In real life, when one comes to a place, as one interacts with what one finds there one discovers things about the place — stories. We can have story-telling that mimicks this process. What I suggest is that we will see works of fiction that are computer programs in which there is no game in the ordinary sense (though a game in the more general sense of game theory is unavoidable), but there is a virtual reality in which a story or stories may be discovered — without forcing. (That is to say that none of the cheap devices of chose your own adventure books or programs will be considered acceptable.)

An example of the experience of such a game without AI is easily imagined. The user launches the program. There is no prologue. He or she finds himself just inside the gate of a property, with various things in his or her possession. Leaving the property in any way exits the program. Proceeding into the property gets one to things such as one or more buildings. The buildings have things such as desks; the desks have drawers. The drawers have contents. Examing these contents and other things on the property, the user perhaps learns things. Reflections may or may not be revelatory, depending upon the stories. There are no declarations of achievements; one is never told when all the important pieces have been seen. But stories are there and some people find them. There will be writers who learn how to move the user to joy or to fear or to sorrow or to melancholy in this way.

AI can be introduced first for beasts — birds, rodents, perhaps cats. It will be a while before a proper dog can be implemented. (And I'm not so sure about a cat.) Other persons probably first begin as those at the other ends of telephone lines.

Wilma Deering and Eschaton-a-Go-Go

Friday, 27 September 2013

Some of you may already be familiar with Molly Kiely, an artist best known for illustrations in an alternative comic-book style. She and Ginger Mayerson are currently seeking funds to complete a graphic novel, Eschaton-a-Go-Go. Appropriately enough, they have a campaign on IndieGoGo.

There are a number of attractive perks for contributors; but, right now, there is an especially cool offer. For $15, Ms Kiely will draw a custom ATC with the science-fiction character or golden-age movie goddess of your choice. Note that she'll execute a small commission, rather than requiring selection amongst ATCs that she's already created. For example, I requested

[Wilma by Molly Kiely]
image used with kind permission of artist
Wilma by Molly Kiely
her take on Wilma Deering, roughly as Wilma appeared in the 1929 episodes of the Buck Rogers comic strip.

Now, here's your problem: This offer was limited to 25 ATCs; when last I knew, 7 of them were already claimed. That leaves just 18 still available. You don't want to suddenly realize that you'd like an ATC of LN-18 or of Alice White or of Galloway Gallagher or of Gene Tierney, only to discover that the last of these commissions went to some clown who wanted a picture of Professor Simon Wright.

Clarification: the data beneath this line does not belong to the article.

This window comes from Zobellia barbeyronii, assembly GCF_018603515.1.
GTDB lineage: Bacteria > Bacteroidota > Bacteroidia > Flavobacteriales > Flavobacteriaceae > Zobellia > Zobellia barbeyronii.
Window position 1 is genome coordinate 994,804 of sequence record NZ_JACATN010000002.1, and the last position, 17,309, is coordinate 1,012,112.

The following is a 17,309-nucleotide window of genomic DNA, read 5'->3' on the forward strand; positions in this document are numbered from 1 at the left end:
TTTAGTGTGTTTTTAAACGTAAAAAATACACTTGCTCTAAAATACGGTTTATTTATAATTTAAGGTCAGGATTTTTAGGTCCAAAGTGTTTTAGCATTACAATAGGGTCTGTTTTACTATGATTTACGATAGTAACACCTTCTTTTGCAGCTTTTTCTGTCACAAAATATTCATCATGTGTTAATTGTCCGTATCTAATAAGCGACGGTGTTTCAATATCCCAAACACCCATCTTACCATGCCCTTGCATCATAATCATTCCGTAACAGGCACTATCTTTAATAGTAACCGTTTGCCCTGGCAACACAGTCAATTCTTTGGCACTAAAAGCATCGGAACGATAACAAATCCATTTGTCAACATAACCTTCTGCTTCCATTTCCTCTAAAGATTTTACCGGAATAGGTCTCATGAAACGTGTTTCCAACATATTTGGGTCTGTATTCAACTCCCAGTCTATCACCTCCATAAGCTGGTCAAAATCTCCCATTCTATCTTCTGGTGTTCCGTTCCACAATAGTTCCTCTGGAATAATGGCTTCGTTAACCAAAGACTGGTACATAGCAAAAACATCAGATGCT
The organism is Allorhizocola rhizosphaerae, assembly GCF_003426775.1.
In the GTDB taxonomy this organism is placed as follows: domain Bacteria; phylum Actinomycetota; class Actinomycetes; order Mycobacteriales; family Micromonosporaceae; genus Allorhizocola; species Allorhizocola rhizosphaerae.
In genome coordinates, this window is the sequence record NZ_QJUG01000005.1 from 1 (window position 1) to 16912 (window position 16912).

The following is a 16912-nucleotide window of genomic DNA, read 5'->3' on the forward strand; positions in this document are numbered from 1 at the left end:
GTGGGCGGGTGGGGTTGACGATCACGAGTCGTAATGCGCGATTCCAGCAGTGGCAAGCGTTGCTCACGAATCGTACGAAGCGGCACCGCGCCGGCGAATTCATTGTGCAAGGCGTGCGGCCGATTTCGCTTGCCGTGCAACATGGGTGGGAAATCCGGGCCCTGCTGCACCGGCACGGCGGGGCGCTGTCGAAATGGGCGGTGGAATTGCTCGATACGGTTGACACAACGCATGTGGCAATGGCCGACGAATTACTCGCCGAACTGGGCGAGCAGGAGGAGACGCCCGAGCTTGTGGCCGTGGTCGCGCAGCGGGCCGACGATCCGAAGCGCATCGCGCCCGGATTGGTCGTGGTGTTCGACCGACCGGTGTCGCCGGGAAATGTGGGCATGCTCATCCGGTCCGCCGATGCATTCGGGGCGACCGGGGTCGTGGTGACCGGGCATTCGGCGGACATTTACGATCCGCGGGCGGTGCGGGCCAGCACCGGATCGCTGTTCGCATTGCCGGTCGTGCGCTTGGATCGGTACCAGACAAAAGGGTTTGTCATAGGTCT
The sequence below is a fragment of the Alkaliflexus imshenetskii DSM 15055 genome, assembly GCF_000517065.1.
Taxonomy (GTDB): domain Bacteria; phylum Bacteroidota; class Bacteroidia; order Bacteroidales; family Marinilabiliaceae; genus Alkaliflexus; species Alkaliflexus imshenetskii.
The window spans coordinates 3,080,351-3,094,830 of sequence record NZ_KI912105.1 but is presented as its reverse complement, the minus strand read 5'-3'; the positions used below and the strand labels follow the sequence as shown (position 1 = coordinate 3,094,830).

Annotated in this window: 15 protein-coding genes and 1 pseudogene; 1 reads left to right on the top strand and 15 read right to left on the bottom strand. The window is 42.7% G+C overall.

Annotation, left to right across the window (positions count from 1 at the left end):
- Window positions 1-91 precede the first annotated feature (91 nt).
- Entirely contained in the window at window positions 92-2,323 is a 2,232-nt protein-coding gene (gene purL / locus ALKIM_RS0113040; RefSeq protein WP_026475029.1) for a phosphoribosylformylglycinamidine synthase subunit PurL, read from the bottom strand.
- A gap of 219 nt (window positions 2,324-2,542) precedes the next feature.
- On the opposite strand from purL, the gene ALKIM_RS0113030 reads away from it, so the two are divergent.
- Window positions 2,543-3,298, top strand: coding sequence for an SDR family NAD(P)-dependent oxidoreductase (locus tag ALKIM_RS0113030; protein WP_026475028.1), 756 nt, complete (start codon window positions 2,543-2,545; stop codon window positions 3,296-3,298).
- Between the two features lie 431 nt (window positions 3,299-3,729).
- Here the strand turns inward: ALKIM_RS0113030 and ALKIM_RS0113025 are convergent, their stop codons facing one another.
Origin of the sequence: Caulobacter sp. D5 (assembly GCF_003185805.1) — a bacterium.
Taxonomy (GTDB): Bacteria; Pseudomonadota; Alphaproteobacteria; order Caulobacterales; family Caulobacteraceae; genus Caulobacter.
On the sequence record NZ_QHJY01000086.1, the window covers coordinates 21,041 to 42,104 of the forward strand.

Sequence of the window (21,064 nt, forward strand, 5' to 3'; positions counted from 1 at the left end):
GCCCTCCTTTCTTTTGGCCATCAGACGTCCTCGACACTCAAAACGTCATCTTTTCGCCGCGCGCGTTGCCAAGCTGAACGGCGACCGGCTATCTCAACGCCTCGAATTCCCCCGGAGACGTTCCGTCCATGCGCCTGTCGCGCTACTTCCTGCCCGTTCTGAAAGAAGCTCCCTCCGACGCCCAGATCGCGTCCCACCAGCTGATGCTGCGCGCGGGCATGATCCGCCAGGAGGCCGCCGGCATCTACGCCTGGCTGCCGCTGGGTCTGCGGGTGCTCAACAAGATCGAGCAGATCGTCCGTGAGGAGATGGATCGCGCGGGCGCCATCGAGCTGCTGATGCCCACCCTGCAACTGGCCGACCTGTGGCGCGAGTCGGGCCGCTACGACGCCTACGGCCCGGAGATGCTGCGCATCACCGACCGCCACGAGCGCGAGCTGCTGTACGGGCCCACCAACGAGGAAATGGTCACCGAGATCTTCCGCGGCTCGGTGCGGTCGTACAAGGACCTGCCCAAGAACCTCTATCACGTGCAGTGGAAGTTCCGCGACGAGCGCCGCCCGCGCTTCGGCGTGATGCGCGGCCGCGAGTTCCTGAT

I Know It When I See It!

Saturday, 6 April 2013

Yester-day evening, I was using a publicly accessible WLAN to connect with the Internet. I found my access to this 'blog blocked by a Norton-branded product, which declared the 'blog to be pornographic.

Erotica really hasn't figured large in this 'blog. You can find the relevant entries with the tag erotica. I think that the two or three entries that caused Norton to damn this thing are specifically my entry of 2 July 2009, my entry of 26 March 2010, and perhaps my entry of 30 June 2010; the entry of 30 January 2011 may have weighed against me as well.

Of these, the entry of 2 July 2009 is the one that most likely set-off alarms. It contains an overtly erotic image (by Carolyn Weltman), and has a key-word of cunnilinctus.[1] Do a Google image-search using that key-word, and a link to that entry is currently the second returned. And, because of a couple of the other key-words in that entry, other images are also found, including one by Karel Šimůnek than many would regard as pornographic.

In the '50s, the drawings by Joe Shuster in the entry of 30 June 2011 would have been regarded as pornographic, though now the word pornography would typically be regarded as too strong. (Actually, a hundred years ago, many would have insisted that the picture in my entry of 2 February 2011 were pornographic, while now-a-days it could appear in a children's book without fuss.) Still, the text in that entry contains the term sado-masochistic and there are pictures, and Norton's classification was probably mediated with weak AI; indeed, once other flags were thrown, the appearance of the word dominatrix in a follow-up entry may have been seen as further PoP.

Most WLANs that filter do so by way of a DNS table. When a browser seeks content located in terms of a URI or of a URL, and that specification includes a domain name, the domain name is converted to an IP number by way of a DNS table. By censoring the table that is used, the WLAN can block domains.